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Being a Booth Babe Can Be Tedious

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Being a Booth Babe Can Be Tedious
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As many regular convention attendee will attest, booth babes are as common as winter colds, but for most males (and some females, undoubtedly) in the crowd, their presence makes the showroom floor a much more enjoyable experience. But sometimes, being eye candy for a tech industry company’s booth isn’t all that it’s cracked up to be, at least according to some experienced models who shared their experiences in a recent interview.

The interview was conducted by Michael Kan, and it appeared in both PC World and IT World, and it paints a less-than-glamourous picture of leering attendees, long hours (8 hours is long?) and perpetual smiles. The article featured quotes from four booth babe models who don’t seem to enjoy the process anymore. Examples include 22-year-old Amanda Lin discussing long days in heels:

“They can hurt,” Lin said of her shoes. “But the work is pretty relaxed and you don’t have to do a lot in order to get paid.”

Lin also discusses the leering passers-by and those who stop to take pictures, something the author relates directly to sexism:

“I’m used to it,” she said, when asked how she felt about Computex visitors ogling her and taking her picture.

“Used to it” or knew it came with the territory, considering the position? Or did she expect men to ignore the fact she playing the role of booth babe, or are men not supposed to react? Another model, 25-year old Eileen Lee also indicates the work is taxing:

“It takes a lot of energy, because you stand for a long time,” she said. During her eight hour day, Lee stands for 30 minutes holding a product, then takes a 10-minute rest and repeats the process. “You have to look happy all day and smile, but it’s not that easy,” she said. “It gets very tiring.”

Furthermore, an issue with a company tweeting a exploitative image of one of their booth babes has caused her to reconsider this kind of work:

“I’m very sensitive to these kind of things, and I really want to leave this career,” she said. “The industry is now moving towards making models show more skin,” she said. “People will look at you, but do so in a way that’s more sexist and sexual. There’s no respect.”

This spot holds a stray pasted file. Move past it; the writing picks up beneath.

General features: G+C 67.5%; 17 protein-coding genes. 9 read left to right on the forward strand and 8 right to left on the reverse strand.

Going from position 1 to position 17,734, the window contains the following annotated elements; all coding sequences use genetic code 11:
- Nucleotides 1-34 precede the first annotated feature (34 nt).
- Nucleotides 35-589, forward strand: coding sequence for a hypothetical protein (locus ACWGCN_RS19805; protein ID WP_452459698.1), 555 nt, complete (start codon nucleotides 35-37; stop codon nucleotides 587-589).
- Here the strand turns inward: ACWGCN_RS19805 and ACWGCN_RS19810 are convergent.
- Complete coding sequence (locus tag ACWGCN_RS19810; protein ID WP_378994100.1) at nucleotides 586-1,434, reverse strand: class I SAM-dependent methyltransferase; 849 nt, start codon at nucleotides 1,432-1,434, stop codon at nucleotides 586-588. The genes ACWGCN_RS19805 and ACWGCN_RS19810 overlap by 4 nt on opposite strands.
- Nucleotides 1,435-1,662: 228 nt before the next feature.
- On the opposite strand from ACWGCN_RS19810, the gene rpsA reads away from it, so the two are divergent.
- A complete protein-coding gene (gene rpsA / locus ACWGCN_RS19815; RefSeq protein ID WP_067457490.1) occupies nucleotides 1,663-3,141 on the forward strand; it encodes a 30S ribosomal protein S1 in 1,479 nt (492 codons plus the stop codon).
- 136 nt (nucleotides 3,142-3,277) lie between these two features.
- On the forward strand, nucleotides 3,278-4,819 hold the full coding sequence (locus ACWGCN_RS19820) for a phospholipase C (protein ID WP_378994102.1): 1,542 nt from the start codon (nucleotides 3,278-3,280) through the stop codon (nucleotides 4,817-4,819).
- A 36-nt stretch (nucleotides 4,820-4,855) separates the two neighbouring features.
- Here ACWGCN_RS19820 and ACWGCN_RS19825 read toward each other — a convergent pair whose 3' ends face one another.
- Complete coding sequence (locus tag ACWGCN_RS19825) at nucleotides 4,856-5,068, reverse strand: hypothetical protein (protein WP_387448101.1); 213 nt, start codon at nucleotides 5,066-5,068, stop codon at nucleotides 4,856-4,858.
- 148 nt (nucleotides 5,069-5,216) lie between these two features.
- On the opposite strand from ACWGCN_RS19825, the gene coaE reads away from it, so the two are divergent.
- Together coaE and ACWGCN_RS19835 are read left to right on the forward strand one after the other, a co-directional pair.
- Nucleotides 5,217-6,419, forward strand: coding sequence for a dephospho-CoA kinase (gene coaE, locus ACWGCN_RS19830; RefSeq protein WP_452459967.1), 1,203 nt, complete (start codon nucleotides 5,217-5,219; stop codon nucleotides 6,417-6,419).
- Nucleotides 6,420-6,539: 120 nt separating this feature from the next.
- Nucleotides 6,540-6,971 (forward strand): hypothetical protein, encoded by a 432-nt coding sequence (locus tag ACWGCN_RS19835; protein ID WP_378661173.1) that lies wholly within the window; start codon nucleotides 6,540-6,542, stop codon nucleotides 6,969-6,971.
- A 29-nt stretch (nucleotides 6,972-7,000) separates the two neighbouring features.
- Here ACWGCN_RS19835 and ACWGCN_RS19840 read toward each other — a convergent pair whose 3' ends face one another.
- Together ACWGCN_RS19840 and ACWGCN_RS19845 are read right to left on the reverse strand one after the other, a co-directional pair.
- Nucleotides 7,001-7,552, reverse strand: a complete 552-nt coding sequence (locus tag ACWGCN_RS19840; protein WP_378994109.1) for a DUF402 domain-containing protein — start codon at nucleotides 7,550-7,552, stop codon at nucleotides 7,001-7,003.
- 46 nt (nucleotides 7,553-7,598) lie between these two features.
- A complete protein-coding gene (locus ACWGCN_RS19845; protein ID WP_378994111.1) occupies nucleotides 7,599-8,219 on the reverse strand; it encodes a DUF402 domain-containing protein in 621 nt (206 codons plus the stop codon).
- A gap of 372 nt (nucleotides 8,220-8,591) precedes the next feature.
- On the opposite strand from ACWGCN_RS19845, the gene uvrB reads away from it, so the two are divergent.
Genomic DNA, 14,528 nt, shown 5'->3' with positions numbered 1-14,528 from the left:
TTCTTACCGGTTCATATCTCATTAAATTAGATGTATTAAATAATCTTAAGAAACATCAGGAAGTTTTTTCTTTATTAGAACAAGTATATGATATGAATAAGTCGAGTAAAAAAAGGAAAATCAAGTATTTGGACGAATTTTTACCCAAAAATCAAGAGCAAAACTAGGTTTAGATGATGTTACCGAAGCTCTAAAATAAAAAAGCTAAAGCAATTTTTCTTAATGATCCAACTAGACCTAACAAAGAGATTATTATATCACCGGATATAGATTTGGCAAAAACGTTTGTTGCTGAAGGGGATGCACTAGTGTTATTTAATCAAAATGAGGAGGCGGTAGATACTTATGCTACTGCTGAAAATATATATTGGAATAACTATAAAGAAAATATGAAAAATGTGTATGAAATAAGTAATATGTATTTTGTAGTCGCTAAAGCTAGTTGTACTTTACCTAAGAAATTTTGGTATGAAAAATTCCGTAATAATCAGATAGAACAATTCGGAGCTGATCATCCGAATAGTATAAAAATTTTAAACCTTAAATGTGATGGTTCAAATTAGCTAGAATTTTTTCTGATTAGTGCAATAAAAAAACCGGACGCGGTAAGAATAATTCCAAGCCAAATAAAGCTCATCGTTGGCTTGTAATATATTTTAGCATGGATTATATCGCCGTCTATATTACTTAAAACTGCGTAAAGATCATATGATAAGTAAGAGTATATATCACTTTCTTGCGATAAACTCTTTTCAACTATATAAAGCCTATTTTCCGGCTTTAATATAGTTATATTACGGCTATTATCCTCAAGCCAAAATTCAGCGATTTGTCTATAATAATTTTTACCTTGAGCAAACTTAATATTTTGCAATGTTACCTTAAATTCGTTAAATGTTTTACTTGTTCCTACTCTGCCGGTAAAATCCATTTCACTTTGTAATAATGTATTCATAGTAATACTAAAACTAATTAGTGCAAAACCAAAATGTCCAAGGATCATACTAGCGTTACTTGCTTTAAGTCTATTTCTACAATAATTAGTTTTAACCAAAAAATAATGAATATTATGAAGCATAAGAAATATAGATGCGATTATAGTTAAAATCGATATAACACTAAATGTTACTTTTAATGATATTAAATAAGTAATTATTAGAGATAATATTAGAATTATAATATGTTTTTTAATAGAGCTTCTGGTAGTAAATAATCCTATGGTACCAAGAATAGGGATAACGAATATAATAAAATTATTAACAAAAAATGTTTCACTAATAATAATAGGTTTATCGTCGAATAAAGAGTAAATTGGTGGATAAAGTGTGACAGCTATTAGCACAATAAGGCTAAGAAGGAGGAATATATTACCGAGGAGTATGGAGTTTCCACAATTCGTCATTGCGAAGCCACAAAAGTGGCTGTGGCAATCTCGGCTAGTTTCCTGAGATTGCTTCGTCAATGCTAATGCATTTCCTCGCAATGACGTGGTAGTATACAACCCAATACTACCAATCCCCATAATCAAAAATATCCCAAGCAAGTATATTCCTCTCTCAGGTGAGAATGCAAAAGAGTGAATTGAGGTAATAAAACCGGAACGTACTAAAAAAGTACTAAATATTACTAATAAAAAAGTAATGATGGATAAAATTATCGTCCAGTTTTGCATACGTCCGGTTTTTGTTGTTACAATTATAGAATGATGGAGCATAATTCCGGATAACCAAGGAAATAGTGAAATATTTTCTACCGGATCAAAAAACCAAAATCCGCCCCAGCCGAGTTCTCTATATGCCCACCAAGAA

With that in mind, how should conference attendees look at these models, especially if the audience is largely male and the models are female, who, in some cases, are dressed like the two models who lead this post? Are the attendees supposed to ignore the models, regardless if they are dressed in bikinis or in cosplay outfits?

Negative aspects aside, the booth babe “industry” is booming with many women looking to join up. Says model Ashley Hsu:

“It seems like more and more young women want to do this kind of work,” she said. “It’s easy to do, you can make money. You just need to talk to people and get your picture taken. I’m seeing a lot of people wanting to do this part-time.”

If showing too much skin is the issue, not every booth babe is dressed like she’s at the beach:

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But then again, maybe some get uncomfortable if they’re asked to dress like this:

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It’s almost a no-win situation, but the pay isn’t too bad, with models earning around $100-$170 for an 8-hour shift.

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Being a Booth Babe Can Be Tedious
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  • http://Twitter.com/MarisainVegas Risa

    Promotional modeling can be tiring, but it’s not hard work. I’ve been doing it for over 10 years. The most tiring thing is being “on” all the time, being bubbly and happy. Mostly this is easy, but by the end of the convention, when attendees are exhausted and dehydrated, it’s a little more boring.

    There are times when I hate it, but usually only when the people who booked me are awful, and it rarely happens. Ladies: be smart about your assignments. Ask about the clothing before you accept the booking. Let them know your limitations, and if you don’t get booked, don’t lower your standards. Move on and smile! Also, keep your ego in check- if you think people are going to be nice to you and pay you well just because you’re cute- your attitude sucks and you will burn out quickly. Use these bookings as an opportunity to learn new products, industries, and business models. Smile and mean it- and take something more from it than getting paid from your looks. They won’t be with you forever.

    P.S. industry standard is $225 take-home for beginning models, but it’s not unusual to get paid $300+ a day.

  • http://www.webpronews.com/author/chris-richardson Chris Richardson

    Thanks for the great comment, Risa. The clarification is most appreciated.